Arlington County’s newly digitized collection of “house cards” offers easy, online access to some of the history and physical evolution of nearly every building in our community. All you need is a street name and/or block number to start your hunt.
When the County’s first Building Code was adopted in 1935, a system was created of using customized index cards to record a structure’s builder, subdivision and alterations large and small. If a homeowner installed “asphalt shingles over present roof” on Oct. 16, 1959, it was noted. If a “12’ x 9’ screened-in” back porch was added mid-April 1968, it was recorded. House cards also served as official “death” certificates. A scrawled “DEMOLISHED” is often the last word on an isolated tear down or a neighborhood bisection in advance of I-66.
When a building built before 1935 was remodeled, or some other work was done to it requiring a permit, a card for the building often was added to the collection. Building permit information was recorded on the cards through the late-1980s. More than 20 years ago, the cards — dubbed “house cards” even though they applied to nearly every building in the County, not just houses — were scanned, but were only available on CDs and accessible to a limited number of County staff.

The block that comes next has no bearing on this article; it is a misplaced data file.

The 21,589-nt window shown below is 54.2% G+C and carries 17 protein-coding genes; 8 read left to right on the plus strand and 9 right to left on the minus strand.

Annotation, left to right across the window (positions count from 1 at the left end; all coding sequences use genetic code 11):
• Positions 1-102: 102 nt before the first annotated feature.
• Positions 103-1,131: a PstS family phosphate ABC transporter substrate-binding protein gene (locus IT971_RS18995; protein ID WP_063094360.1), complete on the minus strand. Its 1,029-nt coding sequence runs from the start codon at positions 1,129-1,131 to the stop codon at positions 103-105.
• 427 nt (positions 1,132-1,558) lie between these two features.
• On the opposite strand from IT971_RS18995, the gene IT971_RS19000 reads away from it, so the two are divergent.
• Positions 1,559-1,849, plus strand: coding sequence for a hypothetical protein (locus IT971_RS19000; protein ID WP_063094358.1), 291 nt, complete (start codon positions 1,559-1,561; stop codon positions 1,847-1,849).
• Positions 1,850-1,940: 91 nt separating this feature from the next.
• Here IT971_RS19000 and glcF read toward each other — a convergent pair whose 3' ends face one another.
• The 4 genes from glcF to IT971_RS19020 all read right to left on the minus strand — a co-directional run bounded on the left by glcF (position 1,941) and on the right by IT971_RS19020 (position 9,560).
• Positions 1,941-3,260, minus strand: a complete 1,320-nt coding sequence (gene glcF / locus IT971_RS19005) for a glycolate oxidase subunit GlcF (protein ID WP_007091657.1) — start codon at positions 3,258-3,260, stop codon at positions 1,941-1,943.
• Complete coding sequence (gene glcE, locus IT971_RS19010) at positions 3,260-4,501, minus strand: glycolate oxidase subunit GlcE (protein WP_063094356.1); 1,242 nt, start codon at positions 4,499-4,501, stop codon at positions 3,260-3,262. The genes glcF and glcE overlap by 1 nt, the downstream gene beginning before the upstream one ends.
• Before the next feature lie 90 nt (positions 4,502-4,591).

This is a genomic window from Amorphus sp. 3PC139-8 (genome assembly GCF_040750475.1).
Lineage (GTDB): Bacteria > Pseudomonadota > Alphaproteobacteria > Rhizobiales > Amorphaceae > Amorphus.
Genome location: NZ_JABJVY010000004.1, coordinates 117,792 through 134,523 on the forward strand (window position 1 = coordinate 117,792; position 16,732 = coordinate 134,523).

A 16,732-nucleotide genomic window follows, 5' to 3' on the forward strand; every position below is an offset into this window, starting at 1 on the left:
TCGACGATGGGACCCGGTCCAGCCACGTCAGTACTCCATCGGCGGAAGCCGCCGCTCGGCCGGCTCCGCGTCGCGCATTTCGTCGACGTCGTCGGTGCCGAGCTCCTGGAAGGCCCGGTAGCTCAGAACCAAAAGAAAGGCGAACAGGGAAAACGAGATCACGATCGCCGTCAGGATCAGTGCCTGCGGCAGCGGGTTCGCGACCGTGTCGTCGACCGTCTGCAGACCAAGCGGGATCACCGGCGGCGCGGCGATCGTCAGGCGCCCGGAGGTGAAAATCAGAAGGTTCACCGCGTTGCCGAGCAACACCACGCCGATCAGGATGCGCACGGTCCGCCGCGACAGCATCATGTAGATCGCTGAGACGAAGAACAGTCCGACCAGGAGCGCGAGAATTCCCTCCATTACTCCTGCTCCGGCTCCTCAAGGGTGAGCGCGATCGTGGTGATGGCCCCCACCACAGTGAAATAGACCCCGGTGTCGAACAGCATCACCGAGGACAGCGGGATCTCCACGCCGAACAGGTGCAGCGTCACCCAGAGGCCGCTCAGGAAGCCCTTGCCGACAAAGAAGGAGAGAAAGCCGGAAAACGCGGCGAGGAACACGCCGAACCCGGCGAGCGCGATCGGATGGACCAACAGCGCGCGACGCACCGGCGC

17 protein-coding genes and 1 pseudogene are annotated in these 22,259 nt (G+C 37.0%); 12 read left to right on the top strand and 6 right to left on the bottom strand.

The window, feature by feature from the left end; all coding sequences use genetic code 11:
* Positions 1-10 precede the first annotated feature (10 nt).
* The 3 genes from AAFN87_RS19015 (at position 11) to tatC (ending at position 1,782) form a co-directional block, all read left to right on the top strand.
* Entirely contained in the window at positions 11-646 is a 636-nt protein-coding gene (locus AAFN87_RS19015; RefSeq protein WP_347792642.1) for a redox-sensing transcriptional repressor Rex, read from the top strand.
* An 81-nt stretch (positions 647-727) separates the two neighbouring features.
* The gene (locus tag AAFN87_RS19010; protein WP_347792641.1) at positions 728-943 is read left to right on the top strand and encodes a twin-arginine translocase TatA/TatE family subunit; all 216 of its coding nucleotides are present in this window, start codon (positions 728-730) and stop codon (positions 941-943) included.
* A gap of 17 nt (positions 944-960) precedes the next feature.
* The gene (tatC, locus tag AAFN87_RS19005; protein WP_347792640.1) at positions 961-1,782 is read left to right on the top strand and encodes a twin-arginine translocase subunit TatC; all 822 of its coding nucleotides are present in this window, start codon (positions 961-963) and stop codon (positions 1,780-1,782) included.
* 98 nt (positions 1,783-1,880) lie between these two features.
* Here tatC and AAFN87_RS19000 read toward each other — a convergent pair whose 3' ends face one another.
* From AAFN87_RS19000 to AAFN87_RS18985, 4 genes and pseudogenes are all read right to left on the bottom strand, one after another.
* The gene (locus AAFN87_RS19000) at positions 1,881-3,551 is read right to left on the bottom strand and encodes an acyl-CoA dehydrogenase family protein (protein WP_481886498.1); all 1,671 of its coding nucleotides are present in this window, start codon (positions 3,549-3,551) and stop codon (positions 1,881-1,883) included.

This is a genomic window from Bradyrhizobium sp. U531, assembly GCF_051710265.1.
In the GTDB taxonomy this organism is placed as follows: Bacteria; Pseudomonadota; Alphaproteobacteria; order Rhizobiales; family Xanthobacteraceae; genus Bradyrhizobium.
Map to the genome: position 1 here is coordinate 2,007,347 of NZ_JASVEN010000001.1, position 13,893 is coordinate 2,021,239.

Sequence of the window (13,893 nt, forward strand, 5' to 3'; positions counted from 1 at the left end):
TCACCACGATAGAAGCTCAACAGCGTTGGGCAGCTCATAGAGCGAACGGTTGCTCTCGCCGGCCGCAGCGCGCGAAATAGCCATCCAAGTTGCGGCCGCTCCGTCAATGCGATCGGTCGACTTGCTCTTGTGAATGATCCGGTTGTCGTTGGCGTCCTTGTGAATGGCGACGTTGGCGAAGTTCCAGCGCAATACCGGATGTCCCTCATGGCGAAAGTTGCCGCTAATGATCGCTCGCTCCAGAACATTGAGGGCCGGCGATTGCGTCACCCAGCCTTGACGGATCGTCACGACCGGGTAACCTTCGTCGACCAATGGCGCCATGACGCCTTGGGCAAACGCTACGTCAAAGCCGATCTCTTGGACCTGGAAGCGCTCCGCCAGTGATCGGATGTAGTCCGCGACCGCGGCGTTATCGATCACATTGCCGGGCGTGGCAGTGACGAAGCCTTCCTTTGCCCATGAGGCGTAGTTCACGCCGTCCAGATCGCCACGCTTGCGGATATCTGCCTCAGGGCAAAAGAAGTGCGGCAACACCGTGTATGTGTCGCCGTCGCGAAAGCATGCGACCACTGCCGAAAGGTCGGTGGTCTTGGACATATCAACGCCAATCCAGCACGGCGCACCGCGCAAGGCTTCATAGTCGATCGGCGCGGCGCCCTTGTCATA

“It took a year of collaboration across departments – and lots of digital file conversion — to get the thousands and thousands of cards digitized,” said Cynthia Liccese-Torres, the County’s Historic Preservation Program Coordinator. “Making this information easily accessible to the public is in keeping with the spirit of open government and aligns with the recommendations of the County’s History Task Force.”
A separate collection, “property cards,” used by the Department of Real Estate Assessments, documented the value of buildings over time. Those cards, now also available online, include owners’ names, dates of sales transactions, and building and land assessment values.
Original building permits for nearly all buildings built from 1935 on, and construction drawings for many commercial buildings and multi-family apartment buildings are still on file at the Center for Local History at the County’s Central Library.
View Arlington Data, the County’s open data portal, where you can find a variety of datasets.
To learn more about civic engagement in Arlington, visit Engage Arlington, on the County website.